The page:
Reed is a fairly well known movie critic, currently writing reviews for the New York Observer.

Reed’s opening sentence is, “The people responsible for a hapless load of bunk called If I Were You can only be described as delusional.” This provides an opportunity to look at an element of argument called tone.

Tone concerns the both the way you aim to present yourself to others, as well as the way they ultimately perceive you. When presenting an idea in speech or writing, you ask yourself, “How do I want to come across to others?” When hearing or reading the ideas of others, you ask yourself (often unconsciously), “How is this person coming across?”

Tone is usually described by adjectives. To me, the tone of Reed’s opening sentence is negative, harsh, disparaging, insulting, and entertaining. Did Reed intend to come across this way? Most likely, as we’ll see when we look at the rest of the review.

Closely tied to tone is an element of argument called ethos. Ethos concerns your determinations about the author’s character, credentials on the topic, trustworthiness, and ultimately, persuasiveness. You can ask yourself a number of questions to arrive at your conclusions about the author’s ethos.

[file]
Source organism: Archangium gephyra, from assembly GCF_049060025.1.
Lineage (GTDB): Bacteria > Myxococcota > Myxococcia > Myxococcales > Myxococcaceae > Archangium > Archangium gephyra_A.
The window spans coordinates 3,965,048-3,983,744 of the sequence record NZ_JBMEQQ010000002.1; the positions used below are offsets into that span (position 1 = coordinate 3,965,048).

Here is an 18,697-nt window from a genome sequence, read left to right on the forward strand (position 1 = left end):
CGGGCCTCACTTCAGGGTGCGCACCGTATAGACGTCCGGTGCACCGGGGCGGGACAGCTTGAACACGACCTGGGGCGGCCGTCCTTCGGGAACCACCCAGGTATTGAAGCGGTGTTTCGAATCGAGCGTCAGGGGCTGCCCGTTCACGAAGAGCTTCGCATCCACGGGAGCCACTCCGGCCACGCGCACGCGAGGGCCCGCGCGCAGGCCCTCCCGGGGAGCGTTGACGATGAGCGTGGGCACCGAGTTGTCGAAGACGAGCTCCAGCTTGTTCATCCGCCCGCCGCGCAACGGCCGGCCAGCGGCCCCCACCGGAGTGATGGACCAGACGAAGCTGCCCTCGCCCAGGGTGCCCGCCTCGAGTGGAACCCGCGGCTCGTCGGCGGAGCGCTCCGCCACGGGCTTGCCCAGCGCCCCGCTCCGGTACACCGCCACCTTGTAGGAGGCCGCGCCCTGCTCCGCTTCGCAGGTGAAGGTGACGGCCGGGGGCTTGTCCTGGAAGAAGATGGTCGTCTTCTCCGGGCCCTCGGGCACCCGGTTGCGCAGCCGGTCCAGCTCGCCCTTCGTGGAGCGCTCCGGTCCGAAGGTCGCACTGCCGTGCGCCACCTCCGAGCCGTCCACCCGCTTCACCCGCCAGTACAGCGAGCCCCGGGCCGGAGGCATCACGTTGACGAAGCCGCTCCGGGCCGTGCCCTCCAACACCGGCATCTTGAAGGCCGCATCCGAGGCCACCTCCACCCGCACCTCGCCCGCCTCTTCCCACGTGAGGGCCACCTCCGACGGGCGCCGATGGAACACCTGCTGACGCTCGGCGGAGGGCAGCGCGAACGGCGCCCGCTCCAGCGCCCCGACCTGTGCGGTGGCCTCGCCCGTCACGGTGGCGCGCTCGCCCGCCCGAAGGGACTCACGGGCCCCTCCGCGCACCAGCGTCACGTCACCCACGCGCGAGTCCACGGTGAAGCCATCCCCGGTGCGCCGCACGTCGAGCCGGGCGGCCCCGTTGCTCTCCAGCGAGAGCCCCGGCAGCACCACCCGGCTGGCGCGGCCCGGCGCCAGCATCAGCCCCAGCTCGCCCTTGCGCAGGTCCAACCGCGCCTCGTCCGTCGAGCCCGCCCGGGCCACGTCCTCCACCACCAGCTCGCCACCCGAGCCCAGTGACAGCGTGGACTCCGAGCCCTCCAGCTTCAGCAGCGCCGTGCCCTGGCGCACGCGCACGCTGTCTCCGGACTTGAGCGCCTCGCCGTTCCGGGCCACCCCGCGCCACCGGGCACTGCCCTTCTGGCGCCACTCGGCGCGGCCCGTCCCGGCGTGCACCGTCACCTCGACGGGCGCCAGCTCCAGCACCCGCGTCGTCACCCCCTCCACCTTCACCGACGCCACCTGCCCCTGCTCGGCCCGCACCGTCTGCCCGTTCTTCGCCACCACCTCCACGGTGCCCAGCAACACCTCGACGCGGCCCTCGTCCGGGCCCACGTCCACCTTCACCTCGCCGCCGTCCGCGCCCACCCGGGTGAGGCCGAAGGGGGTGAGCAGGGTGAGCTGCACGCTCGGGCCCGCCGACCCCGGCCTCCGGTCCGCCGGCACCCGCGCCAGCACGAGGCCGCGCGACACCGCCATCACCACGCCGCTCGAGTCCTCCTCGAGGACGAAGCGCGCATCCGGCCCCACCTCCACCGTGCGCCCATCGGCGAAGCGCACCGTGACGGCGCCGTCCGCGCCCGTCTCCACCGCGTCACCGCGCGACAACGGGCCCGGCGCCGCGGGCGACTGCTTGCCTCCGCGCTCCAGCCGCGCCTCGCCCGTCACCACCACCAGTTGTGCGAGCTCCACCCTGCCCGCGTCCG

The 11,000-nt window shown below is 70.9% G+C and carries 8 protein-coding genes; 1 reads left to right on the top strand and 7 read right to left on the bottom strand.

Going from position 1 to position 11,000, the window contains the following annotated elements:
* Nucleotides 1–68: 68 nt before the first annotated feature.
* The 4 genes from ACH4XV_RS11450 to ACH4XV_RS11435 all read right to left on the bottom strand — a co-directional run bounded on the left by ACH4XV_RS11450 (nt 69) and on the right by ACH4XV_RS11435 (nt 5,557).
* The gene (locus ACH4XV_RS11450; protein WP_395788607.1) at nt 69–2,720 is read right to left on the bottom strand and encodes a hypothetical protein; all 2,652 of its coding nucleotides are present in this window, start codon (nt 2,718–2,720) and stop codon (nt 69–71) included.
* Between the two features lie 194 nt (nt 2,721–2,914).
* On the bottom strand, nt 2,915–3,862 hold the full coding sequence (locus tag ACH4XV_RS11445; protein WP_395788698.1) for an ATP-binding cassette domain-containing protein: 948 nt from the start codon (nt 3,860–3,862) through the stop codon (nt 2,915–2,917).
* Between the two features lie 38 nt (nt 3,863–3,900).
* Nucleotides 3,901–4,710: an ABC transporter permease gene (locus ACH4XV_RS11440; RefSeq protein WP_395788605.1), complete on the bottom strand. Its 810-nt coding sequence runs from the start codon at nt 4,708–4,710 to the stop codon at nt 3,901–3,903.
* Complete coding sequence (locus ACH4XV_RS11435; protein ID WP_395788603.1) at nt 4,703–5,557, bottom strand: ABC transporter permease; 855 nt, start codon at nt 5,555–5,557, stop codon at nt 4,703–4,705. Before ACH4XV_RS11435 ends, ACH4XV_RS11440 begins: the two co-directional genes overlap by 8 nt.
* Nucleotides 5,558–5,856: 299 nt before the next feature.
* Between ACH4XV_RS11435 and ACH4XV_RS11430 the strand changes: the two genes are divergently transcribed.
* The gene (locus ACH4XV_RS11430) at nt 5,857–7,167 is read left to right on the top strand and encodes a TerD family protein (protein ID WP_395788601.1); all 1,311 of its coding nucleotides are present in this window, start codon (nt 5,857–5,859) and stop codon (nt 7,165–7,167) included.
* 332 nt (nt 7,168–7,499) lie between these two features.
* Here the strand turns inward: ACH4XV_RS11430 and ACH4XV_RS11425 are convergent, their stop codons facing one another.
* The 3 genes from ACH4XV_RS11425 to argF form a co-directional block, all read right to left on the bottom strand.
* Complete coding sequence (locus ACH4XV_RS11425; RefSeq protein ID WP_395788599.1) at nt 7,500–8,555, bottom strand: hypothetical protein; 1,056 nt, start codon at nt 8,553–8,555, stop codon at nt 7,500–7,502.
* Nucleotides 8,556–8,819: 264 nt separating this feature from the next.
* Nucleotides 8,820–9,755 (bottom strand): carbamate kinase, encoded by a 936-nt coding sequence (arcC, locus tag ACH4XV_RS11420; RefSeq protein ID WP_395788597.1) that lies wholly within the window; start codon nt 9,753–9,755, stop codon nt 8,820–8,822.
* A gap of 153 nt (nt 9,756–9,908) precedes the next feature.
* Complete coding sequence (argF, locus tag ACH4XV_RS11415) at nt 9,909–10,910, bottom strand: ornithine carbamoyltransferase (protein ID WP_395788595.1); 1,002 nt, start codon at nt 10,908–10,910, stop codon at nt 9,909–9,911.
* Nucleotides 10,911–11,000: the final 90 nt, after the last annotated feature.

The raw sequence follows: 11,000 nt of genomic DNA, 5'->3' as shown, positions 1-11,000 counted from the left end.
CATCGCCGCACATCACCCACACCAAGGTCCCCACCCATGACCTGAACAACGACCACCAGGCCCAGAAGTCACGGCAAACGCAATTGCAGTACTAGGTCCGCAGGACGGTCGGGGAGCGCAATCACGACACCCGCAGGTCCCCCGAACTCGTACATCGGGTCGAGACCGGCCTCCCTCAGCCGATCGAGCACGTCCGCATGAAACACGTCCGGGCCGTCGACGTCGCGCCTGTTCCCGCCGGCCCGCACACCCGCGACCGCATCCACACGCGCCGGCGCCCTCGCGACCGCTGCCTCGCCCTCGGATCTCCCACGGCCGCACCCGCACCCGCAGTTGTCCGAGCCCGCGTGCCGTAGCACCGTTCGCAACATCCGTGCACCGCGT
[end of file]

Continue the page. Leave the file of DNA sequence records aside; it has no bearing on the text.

First, is the person making the argument qualified to speak or write on the topic? In the case of this movie review, we can say that yes, Reed is qualified to offer his opinion. He has been a professional movie critic for decades, writing for respected publications.

(Let’s note that a lack of credentials on the part of the author does not necessarily mean that the argument isn’t worthy of consideration. A person with no formal schooling or experience in history could still be capable of writing a cogent analysis of a given historical event. But a solid track record of education and experience on a topic gives the writer a measure of instant credibility.)

Other ethos questions include, Is this person trustworthy? Is the argument well-supported? Has the author thought through both sides of an issue? What are his motivations? Does he appear to be a person of good sense? If you have already read through Reed’s review, you may be able to answer some of those questions at this point.